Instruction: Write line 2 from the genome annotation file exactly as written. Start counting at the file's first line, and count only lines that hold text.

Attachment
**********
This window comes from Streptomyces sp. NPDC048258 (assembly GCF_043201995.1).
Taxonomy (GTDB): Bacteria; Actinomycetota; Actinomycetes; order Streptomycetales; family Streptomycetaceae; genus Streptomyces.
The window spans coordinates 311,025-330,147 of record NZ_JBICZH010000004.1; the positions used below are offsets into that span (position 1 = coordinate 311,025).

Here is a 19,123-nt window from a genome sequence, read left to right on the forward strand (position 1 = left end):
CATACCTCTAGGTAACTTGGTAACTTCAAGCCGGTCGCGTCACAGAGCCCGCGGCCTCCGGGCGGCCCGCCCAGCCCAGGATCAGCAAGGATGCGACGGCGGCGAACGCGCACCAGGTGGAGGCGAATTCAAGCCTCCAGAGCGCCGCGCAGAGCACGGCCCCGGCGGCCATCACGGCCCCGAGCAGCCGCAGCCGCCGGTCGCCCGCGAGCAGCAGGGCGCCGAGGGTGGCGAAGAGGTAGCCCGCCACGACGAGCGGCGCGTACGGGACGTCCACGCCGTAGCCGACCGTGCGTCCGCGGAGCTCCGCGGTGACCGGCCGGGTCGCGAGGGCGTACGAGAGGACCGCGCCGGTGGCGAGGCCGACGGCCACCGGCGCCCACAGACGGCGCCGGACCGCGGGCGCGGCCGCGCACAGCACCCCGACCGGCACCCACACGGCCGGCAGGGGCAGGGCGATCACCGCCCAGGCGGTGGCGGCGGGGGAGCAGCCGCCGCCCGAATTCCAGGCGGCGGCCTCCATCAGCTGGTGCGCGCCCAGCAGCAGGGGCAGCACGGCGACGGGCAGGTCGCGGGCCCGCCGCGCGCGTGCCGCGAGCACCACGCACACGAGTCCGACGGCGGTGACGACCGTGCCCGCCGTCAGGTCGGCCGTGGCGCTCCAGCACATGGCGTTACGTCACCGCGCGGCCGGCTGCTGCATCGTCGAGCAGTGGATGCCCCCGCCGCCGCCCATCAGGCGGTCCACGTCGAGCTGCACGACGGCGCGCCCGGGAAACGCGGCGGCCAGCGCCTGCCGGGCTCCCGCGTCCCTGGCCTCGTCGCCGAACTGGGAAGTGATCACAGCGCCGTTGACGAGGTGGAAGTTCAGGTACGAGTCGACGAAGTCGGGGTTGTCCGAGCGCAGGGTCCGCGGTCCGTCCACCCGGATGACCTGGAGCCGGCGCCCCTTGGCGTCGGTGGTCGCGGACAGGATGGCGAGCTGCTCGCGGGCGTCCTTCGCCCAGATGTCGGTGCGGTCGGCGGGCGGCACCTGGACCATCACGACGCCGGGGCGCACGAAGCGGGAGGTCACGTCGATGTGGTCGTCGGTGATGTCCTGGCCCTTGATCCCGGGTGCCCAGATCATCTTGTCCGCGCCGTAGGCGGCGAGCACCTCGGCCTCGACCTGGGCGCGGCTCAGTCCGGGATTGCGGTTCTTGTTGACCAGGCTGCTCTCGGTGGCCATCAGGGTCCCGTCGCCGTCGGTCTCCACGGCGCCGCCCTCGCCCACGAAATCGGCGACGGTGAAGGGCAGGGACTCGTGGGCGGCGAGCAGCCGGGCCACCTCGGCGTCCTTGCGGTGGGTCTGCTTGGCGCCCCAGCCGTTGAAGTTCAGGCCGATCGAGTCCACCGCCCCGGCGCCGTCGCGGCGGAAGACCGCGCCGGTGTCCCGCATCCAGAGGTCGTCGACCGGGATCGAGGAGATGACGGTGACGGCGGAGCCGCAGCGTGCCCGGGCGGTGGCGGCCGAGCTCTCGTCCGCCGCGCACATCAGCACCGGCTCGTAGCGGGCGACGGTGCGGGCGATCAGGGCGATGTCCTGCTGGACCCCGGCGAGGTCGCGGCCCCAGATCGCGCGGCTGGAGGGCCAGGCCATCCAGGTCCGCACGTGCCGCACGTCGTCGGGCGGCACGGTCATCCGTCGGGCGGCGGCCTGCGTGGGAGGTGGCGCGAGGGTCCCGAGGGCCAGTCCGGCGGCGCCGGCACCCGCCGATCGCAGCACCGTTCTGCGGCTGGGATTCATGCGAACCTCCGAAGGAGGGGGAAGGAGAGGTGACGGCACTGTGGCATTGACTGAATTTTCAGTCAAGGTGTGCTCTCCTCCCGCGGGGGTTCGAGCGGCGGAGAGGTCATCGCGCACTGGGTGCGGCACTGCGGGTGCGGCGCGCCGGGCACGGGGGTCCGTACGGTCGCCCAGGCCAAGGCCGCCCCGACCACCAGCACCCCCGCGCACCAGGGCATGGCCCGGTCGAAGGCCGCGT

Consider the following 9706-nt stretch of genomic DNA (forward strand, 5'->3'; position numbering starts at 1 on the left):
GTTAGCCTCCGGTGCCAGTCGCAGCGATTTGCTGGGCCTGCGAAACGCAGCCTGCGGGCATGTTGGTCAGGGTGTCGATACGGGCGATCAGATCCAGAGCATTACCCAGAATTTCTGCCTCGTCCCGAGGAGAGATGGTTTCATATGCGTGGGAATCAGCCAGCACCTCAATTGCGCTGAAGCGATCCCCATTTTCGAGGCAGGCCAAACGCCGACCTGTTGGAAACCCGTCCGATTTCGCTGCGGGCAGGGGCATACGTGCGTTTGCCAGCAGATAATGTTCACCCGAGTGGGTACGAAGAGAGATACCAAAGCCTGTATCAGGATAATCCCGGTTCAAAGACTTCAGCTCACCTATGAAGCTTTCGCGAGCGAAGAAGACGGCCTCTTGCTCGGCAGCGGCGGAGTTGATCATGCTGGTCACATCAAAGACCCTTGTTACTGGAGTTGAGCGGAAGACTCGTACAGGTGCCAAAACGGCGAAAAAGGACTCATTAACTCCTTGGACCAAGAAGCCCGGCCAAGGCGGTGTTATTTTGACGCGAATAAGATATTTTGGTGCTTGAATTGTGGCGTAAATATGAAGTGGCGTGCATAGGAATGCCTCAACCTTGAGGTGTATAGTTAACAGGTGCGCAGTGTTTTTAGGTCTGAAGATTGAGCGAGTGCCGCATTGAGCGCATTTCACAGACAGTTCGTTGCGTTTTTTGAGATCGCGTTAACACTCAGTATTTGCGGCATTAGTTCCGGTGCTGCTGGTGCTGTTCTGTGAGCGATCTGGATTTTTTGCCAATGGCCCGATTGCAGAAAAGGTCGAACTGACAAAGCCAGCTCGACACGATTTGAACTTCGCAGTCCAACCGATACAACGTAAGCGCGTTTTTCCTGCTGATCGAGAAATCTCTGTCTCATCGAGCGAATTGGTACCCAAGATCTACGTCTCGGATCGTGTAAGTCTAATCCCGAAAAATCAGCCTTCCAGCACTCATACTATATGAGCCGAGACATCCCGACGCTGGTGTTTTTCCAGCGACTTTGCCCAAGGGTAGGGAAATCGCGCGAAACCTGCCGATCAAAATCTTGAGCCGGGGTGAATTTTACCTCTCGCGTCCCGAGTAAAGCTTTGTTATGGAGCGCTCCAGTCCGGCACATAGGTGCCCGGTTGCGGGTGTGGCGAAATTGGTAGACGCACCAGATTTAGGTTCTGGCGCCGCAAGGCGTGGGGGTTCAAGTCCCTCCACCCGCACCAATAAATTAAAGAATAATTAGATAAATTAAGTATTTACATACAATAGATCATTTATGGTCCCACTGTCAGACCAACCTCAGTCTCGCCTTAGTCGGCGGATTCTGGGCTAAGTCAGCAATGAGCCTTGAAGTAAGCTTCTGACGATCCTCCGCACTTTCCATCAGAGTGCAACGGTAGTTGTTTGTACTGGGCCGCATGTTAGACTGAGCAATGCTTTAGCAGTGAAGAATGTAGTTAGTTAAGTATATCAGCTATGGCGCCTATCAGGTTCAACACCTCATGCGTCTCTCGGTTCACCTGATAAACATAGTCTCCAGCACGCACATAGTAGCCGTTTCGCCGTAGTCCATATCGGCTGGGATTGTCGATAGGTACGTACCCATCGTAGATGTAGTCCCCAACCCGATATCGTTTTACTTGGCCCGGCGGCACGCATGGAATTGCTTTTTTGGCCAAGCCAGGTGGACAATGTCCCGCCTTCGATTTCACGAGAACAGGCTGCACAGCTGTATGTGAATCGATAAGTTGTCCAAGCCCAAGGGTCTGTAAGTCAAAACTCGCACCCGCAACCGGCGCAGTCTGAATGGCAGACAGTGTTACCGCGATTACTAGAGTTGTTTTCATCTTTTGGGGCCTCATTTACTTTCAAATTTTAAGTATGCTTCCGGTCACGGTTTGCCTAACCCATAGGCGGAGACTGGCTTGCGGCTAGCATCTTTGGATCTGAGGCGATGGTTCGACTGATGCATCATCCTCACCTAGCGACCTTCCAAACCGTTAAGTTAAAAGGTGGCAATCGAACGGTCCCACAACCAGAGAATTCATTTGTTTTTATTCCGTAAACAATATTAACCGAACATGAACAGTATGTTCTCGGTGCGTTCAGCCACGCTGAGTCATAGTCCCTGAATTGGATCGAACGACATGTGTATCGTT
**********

Taxonomy (GTDB): Bacteria; Actinomycetota; Actinomycetes; order Streptomycetales; family Streptomycetaceae; genus Streptomyces.